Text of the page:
In situ sequencing enables gene activity inside body tissues to be depicted in microscope images. To facilitate interpretation of the vast quantities of information generated, Uppsala University researchers have now developed an entirely new method of image analysis. Based on algorithms used in artificial intelligence, the method was originally devised to enhance understanding of social networks. The researchers' study is published in The FEBS Journal.
The tissue composing our organs consists of trillions of cells with various functions. All the cells in an individual contain the same genes (DNA) in their nuclei. Gene expression occurs by means of "messenger RNA" (mRNA) -- molecules that carry messages from the nucleus to the rest of the cell, to direct its activities. The mRNA combination thus defines the function and identity of every cell.
RNA transcripts are obtainable through in situ sequencing. The researchers behind the new study had previously been involved in developing this method, which shows millions of detected mRNA sequences as dots in microscope images of the tissue. The problem is that distinguishing all the important details may be difficult. This is where the new AI-based method may come in useful, since it allows unsupervised detection of cell types as well as detection of functions within an individual cell and of interactions among cells.
"We're using the latest AI methods -- specifically, graph neural networks, developed to analyse social networks; and adapting them to understand biological patterns and successive variation in tissue samples. The cells are comparable to social groupings that can be defined according to the activities they share in their social networks like Twitter, sharing their Google search results or TV recommendations," says Carolina Wählby, professor of quantitative microscopy at the Department of Information Technology, Uppsala University.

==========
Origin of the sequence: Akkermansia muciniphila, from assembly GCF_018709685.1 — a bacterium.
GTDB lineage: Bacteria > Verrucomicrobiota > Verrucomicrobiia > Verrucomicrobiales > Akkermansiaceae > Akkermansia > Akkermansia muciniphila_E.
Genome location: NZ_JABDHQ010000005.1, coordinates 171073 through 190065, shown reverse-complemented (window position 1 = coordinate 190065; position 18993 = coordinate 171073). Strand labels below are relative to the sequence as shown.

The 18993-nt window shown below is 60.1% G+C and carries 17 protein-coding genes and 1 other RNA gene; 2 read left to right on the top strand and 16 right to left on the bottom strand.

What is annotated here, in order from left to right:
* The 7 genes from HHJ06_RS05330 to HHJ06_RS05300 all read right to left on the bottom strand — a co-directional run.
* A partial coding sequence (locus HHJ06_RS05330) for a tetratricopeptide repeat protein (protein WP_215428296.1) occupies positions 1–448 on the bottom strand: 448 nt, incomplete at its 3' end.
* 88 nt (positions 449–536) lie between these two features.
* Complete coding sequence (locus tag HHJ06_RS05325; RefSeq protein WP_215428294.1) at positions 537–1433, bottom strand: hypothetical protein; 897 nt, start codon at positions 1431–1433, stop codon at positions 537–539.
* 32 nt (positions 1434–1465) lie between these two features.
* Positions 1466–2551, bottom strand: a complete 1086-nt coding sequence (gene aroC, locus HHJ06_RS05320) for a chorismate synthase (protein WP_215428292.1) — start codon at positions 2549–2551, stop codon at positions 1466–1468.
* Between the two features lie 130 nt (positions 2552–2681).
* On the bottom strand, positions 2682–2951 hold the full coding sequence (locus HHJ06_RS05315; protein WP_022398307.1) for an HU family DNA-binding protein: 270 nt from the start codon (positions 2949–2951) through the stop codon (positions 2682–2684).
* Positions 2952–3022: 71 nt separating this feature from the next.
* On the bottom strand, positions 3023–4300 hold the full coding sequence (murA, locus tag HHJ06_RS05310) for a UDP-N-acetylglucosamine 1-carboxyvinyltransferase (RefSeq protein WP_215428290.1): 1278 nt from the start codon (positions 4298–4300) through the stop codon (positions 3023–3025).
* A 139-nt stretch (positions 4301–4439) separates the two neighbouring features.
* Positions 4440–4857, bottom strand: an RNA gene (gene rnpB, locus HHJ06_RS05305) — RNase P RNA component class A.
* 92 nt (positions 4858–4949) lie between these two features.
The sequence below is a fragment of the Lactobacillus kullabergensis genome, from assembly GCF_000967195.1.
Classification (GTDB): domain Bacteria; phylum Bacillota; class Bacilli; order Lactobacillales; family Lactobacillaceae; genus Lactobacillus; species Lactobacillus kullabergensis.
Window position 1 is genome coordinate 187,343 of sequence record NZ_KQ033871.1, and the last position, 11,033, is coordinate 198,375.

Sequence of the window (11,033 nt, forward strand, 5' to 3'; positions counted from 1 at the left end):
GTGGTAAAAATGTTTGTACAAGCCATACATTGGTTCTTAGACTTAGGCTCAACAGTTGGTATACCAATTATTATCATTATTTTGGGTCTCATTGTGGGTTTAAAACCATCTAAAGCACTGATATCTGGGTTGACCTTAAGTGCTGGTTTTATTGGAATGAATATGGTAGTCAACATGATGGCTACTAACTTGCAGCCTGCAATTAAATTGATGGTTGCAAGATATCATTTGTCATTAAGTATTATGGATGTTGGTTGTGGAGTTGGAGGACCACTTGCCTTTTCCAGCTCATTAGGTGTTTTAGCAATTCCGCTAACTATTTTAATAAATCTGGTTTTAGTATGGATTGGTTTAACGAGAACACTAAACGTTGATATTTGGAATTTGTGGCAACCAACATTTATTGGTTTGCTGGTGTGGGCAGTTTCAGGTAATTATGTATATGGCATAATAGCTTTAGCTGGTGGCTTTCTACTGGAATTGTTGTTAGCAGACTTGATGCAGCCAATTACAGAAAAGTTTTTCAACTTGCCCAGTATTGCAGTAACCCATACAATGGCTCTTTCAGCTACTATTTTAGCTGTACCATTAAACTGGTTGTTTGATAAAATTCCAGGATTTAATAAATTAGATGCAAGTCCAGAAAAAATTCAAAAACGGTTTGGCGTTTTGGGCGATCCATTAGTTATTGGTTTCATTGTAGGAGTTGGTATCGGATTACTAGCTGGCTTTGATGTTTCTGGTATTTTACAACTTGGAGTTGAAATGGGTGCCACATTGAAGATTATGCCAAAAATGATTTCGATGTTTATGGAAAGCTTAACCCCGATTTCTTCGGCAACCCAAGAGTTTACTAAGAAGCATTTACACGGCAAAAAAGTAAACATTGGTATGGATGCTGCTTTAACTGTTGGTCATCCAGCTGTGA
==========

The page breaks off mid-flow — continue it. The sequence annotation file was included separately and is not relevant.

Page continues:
Earlier analytical methods of this type of data depend on knowing which cell types the tissue contains, and identifying the cell nuclei in it, in advance. The method conventionally used, known as "single-cell analysis," may lose some mRNA and miss certain cell types. Even with advanced automated image analysis, it is often difficult to find the various cell nuclei if, for example, the cells are packed densely together.
"With our analysis, which we call 'spage2vec', we can now get corresponding results without any previous knowledge of expected cell types. And what's more, we can find new cell types and intra- or intercellular functions in tissue," Wählby says.
The research group are now working further on its analytical method by investigating differentiation and organisation of various types of cells during the early development of the heart. This is pure basic research, intended to provide more knowledge of the mechanisms that govern development, both when everything is functioning as it should and when a disease is present. In another project, a collaboration with cancer researchers, the Uppsala group are hoping to be able to apply the new methods to gain a better understanding of how tumour tissue interacts, at molecular level, with surrounding healthy tissue. The aim is that, in the long term, this will culminate in better treatments that can be adapted to individual patients.
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